Little Robot

Little Robot

Book - 2015
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"When a little girl finds an adorable robot in the woods, she presses a button and accidentally activates him for the first time. Now, she finally has a friend. But the big, bad robots are coming to collect the little guy for nefarious purposes, and it's all up to a five-year-old armed only with a wrench and a fierce loyalty to her mechanical friend to save the day!" -- Provided by publisher.
Publisher: New York : First Second, 2015
Edition: First edition
Copyright Date: ©2015
ISBN: 9781626720800
1626720800
Branch Call Number: j Graphic Novel Hat
Characteristics: 132 pages : chiefly color illustrations ; 24 cm

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forbesrachel Aug 07, 2017

Gr 1-5 Once again Hatke delivers a delightful graphic novel with a positive female role-model, fun non-humans, and a message of friendship. When a dark-skinned cherubic girl chances upon a robot that looks like a trashcan, she finds a friend worth protecting. Each day they explore the junkyard and the surrounding forest, with the little girl acting as a guide to new sights and concepts. Both love playing together, but when the robot wants to leave, things go downhill. It is up to this resourceful girl to save him from the bad bots of the factory. With her trusty wrench in hand, she repairs parts, builds traps, and fixes hearts. Like the movie Wall-e, these robots have a limited range of facial expressions, so they "speak", and emote, in sound effects. Changes in font size, punctuation, and position, are just as necessary to our comprehension as body language and composition are. We rely heavily on visual cues, for the girl also says little. These two started their journey separately and in silence, but by the end, music and friends surround them. Young readers, and those new to graphica, will find the easy-to-follow illustrations, large borderless panels, and steady pace, welcoming. VERDICT A pleasantly colourful adventure of discovery and friendship. Highly recommended.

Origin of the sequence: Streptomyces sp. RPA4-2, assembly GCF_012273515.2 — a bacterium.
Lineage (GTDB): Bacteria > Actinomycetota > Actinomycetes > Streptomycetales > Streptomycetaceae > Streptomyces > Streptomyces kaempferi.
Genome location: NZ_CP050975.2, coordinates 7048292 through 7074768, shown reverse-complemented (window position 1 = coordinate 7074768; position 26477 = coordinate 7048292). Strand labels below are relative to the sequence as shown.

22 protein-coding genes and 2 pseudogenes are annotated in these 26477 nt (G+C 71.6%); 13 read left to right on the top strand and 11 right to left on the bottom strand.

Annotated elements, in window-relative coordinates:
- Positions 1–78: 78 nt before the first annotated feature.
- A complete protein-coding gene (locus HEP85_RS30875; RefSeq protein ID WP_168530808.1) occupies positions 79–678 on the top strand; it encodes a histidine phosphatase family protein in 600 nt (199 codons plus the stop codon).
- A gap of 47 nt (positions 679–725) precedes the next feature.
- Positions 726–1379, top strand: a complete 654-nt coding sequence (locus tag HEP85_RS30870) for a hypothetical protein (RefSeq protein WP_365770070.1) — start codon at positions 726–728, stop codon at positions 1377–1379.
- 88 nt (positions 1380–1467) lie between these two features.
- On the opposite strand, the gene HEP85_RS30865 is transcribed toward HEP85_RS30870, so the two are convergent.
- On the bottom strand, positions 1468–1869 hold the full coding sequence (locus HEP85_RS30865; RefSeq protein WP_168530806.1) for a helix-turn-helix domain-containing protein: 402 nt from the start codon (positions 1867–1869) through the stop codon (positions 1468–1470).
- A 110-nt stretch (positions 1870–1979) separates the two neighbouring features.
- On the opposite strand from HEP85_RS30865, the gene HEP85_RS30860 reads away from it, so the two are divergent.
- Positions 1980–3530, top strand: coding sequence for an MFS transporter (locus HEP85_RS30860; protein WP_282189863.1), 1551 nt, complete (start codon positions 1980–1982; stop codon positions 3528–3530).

*reviewed for School Library Journal

TSCPL_NatalieM Oct 19, 2016

I don't usually read full-color graphic novels because they hurt my eyes, but this one had a more muted color palette and softer edges on the frames, and I really enjoyed how the pictures told the interesting sci-fi story. A little girl finds and befriends a little lost robot, and they have to escape from the big robot that’s trying to catch it and take it back to the warehouse. The nameless protagonist is spunky and inventive, and I love her.

CRRLKids Nov 30, 2015

With minimal words but plenty of bright and descriptive graphics, this graphic novel from the creator of Zita the Spacegirl features a plucky heroine and her little robot friend who will win over readers’ hearts with their creativity, ingenuity, and mutual devotion.

Paulas_NB_FC_Kidlit Nov 07, 2015

Great graphic novel for a younger crowd from the same author who is the creator of Zita the space girl. There are few words but the message is clear; it's great to have a friend.

JCLChrisK Oct 29, 2015

Today I came across a web comic from Owl Turd Comix titled "Hooray for Teamwork!" <http://owlturd.com/post/131950162249/hooray-for-teamwork-d-image-twitter-facebook> The dialogue reads:

"You're too late, SuperDORKS! You'll never stop me now!!"

"That's where you're wrong, evil-doer! We will stop you with the powers of:
"Friendship!
"Harmony!
"Incredible violence.
"And Love!"

"Ah, I, uh, I see you got a new member . . . S-superdorks. P-prepare for battle."

"Wow, guys, we're doing AMAZING lately!!"

I might not have referenced it had the timing been different, but right on the heels of reading Little Robot it was hard not to make a connection. The superteam's power list is quite similar to the book's ingredients--just replace the third one with mild (robot, gore-free) violence and add a good dose of tinkering and tenacity.

In this nearly wordless graphic novel, a bored, mechanically-inclined, young girl wanders a junkyard in search of adventure and entertainment. She happens across a cute little robot that fell off the back of a truck. Over the course of a couple of days, she infuses her new friend with her easy-going spirit of meandering fun. Then the robot's large, menacing, evil creators (also robots) come to reclaim it. The girl, however, doesn't give up on her friends so easily.

Hatke's art is clear, informative, inviting, and pleasant; or, like it's main character, easy-going and fun. The story has just enough conflict and tension to be an engaging tale within an overall package that simply makes you feel good.

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CorteMaderaStaff_Judi thinks this title is suitable for between the ages of 7 and 12

Paulas_NB_FC_Kidlit Nov 07, 2015

Paulas_NB_FC_Kidlit thinks this title is suitable for 8 years and over

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